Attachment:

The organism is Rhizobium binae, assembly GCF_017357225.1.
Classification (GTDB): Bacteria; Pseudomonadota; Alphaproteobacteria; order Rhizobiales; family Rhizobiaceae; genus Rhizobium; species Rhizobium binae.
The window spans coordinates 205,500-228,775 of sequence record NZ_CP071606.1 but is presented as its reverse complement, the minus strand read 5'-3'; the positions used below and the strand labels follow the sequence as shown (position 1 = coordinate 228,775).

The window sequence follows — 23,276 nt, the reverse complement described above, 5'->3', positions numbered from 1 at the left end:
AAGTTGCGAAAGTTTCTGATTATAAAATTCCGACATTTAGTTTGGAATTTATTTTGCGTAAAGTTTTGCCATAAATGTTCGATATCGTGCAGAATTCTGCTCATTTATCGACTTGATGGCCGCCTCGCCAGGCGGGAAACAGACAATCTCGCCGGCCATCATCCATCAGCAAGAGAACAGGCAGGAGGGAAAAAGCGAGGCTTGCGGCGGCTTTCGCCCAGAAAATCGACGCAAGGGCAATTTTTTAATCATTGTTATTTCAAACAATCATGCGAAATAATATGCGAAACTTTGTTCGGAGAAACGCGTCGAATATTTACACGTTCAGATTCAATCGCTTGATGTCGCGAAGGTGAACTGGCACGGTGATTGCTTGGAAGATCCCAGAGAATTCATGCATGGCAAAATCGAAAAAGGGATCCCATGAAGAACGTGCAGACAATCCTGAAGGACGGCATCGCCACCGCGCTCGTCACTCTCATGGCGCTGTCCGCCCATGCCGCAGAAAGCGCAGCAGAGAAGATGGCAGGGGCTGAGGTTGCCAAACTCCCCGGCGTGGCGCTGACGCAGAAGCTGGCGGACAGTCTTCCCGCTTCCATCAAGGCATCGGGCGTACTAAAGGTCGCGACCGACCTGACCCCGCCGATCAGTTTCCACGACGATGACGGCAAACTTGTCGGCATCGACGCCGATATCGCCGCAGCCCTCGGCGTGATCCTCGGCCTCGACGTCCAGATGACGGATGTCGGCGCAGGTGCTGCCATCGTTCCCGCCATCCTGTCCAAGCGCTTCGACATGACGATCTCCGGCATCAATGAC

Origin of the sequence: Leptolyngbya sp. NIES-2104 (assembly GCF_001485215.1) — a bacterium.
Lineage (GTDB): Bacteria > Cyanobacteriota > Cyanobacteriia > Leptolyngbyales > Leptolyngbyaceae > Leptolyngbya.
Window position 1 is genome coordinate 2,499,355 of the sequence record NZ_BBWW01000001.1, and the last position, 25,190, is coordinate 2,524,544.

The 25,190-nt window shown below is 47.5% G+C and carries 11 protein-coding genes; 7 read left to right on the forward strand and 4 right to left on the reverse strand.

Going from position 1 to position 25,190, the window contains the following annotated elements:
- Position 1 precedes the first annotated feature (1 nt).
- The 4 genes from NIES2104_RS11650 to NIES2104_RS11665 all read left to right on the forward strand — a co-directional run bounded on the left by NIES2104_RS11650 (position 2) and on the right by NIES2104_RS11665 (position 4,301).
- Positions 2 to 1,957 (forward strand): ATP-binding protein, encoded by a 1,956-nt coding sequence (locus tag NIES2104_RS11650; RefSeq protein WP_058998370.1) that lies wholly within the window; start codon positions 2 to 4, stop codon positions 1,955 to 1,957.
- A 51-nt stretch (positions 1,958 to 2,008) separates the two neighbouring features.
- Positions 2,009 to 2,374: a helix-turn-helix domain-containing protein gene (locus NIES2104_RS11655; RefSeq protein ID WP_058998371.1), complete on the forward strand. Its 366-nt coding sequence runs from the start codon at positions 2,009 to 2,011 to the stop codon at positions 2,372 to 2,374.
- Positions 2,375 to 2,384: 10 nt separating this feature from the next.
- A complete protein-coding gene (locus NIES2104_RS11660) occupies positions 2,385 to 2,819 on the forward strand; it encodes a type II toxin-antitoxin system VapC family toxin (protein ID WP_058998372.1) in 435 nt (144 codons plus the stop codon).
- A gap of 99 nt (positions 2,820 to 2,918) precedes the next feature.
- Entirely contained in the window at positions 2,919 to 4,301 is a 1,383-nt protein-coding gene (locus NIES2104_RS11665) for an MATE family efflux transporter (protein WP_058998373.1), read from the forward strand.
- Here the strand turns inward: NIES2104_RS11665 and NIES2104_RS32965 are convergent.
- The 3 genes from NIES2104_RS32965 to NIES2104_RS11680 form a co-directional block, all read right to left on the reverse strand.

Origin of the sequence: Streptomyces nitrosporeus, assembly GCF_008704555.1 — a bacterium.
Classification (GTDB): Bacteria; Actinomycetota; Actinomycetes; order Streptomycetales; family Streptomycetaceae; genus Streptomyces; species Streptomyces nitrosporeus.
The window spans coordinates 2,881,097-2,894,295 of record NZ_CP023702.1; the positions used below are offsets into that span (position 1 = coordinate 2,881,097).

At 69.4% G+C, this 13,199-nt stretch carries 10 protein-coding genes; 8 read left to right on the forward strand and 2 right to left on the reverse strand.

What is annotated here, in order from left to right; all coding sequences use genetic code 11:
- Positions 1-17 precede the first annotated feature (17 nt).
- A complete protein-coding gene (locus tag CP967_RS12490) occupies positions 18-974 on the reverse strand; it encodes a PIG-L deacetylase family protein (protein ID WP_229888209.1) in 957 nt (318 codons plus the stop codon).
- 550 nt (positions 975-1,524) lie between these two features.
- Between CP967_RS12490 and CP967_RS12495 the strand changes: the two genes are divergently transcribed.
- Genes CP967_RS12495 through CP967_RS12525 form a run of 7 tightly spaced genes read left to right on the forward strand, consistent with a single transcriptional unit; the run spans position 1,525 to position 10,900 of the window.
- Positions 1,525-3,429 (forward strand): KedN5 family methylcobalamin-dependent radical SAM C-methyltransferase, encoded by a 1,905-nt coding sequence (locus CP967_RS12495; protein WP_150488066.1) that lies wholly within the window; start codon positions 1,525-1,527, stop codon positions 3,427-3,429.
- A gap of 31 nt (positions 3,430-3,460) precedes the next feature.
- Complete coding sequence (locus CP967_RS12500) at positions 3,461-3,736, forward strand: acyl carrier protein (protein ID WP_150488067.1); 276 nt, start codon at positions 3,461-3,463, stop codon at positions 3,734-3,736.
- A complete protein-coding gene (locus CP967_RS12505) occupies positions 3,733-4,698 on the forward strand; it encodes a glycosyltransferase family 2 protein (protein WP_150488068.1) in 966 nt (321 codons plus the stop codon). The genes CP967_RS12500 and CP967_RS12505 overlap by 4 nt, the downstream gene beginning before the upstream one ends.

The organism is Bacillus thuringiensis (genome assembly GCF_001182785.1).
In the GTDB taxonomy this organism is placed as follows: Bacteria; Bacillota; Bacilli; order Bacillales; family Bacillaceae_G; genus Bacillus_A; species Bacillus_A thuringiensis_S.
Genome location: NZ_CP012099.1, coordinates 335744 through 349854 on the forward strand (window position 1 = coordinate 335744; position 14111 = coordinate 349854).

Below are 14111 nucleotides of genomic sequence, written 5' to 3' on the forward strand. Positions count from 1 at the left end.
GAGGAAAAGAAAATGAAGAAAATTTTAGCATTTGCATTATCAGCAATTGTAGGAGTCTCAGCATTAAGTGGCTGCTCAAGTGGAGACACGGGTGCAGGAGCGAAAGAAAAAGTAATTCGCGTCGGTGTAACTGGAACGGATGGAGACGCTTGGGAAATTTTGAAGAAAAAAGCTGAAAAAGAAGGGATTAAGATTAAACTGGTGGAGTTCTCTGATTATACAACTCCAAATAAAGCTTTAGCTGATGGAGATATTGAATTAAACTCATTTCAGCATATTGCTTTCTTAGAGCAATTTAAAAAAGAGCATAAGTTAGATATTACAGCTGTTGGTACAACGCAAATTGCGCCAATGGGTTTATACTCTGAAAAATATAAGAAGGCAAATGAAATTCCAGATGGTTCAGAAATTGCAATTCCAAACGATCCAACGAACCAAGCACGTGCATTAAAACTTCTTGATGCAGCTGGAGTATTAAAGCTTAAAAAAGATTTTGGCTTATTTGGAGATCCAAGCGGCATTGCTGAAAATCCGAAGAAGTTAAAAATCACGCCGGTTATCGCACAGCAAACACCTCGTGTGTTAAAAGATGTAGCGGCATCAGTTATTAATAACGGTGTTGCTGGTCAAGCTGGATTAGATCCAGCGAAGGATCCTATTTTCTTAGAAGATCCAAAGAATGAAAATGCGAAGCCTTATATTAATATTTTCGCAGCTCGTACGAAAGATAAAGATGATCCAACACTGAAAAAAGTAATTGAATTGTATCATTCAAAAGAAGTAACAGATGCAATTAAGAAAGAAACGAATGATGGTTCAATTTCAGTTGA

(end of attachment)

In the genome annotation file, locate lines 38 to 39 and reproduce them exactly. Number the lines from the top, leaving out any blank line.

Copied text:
Genome location: NZ_CP012099.1, coordinates 335744 through 349854 on the forward strand (window position 1 = coordinate 335744; position 14111 = coordinate 349854).

Below are 14111 nucleotides of genomic sequence, written 5' to 3' on the forward strand. Positions count from 1 at the left end.